The Helios Project @ Pomfret SchoolHolly White2019-03-14T13:43:59-06:00
See the video below for more information about the Helios Project:
The Helios Project
Pomfret School, Pomfret Connecticut
What is the name of your school and where is it located? Pomfret School in Pomfret, CT. The Helios Project is a student-named project to build a passive solar aquaponic greenhouse. Students built the website for the project: helios.pomfretschool.org.
What subject do you teach? AP and Honors Biology; Engineering a Controlled Environment (designing and building a passive greenhouse and the aquaponic systems to fill it).
What inspired you to incorporate aquaponics into your classroom? I have been interested in hydroponics for a long time, but do not think it is a sustainable, environmentally friendly form of agriculture so did not use it in classes. I have long been interested in building an artificial sustainable ecosystem akin to the Biosphere 2 project and smaller classroom versions. I heard about aquaponics only three years ago and upon learning about it, I felt all of the pieces of teaching about ecological relationships and sustainable agriculture come together; when adding aquaponics to a passive solar greenhouse and the solar opportunities for enhancing heating, the themes of “greener” and “sustainable” are further supported as are opportunities for student design and build projects.
How do the students initially react to the aquaponics system you have in the classroom? Students are really interested in the systems, many are drawn to them and curious about them, how they work. When problems have arisen, students have volunteered to research and solve them on their own time outside of class.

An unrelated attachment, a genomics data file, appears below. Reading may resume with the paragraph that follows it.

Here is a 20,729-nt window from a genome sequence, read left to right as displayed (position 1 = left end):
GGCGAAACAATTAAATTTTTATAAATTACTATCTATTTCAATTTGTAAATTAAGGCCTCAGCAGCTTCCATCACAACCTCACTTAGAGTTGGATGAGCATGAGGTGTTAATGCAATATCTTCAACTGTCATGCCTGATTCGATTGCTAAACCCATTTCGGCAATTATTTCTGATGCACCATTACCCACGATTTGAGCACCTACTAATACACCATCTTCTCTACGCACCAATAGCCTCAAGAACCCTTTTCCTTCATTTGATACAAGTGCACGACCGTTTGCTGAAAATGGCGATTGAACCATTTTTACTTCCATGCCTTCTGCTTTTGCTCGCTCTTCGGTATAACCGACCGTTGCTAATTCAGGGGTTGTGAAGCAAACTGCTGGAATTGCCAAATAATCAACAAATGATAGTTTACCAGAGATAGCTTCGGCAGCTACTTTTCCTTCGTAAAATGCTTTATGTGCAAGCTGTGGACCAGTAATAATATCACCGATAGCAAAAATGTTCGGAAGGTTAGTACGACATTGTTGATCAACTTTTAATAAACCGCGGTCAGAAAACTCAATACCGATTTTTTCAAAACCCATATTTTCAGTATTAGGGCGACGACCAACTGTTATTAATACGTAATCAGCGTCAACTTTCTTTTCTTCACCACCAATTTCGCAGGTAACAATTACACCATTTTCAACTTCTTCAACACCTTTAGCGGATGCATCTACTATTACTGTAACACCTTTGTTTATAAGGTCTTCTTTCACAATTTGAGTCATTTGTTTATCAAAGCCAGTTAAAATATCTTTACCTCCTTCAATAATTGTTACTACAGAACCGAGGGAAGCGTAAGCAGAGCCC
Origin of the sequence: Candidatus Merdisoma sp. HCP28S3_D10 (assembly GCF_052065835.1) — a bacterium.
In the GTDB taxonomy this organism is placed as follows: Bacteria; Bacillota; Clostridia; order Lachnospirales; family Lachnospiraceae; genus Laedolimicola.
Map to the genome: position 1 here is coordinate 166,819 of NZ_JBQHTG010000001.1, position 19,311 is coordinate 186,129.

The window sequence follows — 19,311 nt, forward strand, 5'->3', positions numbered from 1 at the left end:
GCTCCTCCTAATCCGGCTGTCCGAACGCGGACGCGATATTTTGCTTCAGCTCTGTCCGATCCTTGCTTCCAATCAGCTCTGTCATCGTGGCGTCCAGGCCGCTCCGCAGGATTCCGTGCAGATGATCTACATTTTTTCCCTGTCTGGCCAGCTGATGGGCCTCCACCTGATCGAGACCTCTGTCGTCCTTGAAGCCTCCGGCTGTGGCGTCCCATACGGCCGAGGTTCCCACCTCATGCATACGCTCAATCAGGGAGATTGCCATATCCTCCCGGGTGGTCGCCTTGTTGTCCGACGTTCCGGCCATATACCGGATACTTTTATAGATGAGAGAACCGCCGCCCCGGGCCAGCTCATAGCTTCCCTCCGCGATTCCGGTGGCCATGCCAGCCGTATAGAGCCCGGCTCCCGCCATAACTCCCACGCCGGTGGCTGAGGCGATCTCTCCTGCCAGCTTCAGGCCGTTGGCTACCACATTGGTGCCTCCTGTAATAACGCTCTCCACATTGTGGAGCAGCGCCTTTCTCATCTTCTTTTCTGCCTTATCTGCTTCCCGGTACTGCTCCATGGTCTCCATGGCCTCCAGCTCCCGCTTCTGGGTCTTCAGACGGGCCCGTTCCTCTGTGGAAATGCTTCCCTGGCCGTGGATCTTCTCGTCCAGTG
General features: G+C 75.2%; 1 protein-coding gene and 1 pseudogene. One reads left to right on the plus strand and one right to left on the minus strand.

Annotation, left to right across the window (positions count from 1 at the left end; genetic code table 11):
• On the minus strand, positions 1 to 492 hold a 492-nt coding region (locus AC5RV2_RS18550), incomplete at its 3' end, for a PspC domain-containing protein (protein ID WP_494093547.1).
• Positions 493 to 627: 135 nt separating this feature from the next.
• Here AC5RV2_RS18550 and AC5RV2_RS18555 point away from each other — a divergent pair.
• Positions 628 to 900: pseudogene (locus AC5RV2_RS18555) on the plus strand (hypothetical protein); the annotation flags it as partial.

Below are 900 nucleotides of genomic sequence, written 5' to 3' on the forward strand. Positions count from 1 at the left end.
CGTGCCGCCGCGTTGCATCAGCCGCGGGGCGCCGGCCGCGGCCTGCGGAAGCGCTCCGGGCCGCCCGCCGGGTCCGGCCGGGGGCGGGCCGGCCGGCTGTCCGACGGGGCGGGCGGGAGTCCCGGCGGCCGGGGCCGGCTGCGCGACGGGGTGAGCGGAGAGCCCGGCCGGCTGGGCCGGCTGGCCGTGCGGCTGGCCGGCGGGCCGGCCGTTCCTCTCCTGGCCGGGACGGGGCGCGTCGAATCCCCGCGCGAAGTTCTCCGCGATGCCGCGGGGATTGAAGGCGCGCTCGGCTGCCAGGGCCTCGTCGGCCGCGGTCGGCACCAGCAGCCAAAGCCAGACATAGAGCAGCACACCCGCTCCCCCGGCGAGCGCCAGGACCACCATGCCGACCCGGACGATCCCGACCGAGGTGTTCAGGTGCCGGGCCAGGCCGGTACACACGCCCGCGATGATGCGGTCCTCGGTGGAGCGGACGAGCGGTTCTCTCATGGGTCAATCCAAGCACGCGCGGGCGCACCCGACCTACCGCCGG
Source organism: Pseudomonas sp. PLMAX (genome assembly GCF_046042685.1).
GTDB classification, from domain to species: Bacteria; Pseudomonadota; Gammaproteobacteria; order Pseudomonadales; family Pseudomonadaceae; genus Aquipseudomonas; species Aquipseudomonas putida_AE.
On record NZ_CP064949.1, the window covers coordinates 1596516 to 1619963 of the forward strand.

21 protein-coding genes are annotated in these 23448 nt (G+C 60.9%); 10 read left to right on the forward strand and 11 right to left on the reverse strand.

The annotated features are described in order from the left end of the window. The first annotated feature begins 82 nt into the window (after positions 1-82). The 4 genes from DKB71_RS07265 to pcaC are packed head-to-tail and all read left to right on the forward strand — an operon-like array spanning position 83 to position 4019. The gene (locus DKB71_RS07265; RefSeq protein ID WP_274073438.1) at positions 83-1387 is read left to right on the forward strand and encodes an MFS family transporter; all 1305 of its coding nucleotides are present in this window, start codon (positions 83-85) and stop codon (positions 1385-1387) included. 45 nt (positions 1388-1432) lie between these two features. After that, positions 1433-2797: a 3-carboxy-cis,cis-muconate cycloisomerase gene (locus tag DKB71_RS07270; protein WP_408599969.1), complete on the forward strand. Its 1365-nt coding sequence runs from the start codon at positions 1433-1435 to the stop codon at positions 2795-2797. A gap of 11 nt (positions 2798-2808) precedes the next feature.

What unique activities do you incorporate with aquaponics in the classroom? Thus far, designing and building two aquaponic systems have taken up the most class time. Once the greenhouse is complete, four aquaponic systems will be designed and built by students to be used for student-designed investigations into topics such as food conversion efficiency to fish mass, fish to plant ratios, planting densities and varieties, and nutrient film or tank methods for lettuce and greens. Community service-minded students will help maintain the plants and harvest lettuce and produce for use in the school’s dining hall and for donation to a local food bank. Engineering design and build opportunities will allow students to build, test and refine devices such as swirl filters and mineralizers, growing towers, movable insulation for fish tanks and the greenhouse, and water heaters for fish tanks running off of solar heated water.
What is the students’ favorite part of learning aquaponics? Solving problems that arise: sick fish, insect infestations and designing and building systems and new devices to enhance their function.
Do you sense that students feel closer to nature with aquaponics? I think it gives students an opportunity to feel more involved with and connected to living things and to better understand them.
Do you think aquaponics should be incorporated into more classrooms? Yes, because it is a great way to teach ecological, biological and agricultural themes and content.
What do you hope for schools worldwide to gain from aquaponics? More students exposed to aquaponics increases the chances of commercially viable, sustainable aquaponics systems being built and spreading worldwide in areas with non-arable land or climate and where people lack fresh produce and high-quality protein sources. Aquaponics could play a significant role in worldwide, sustainable food production.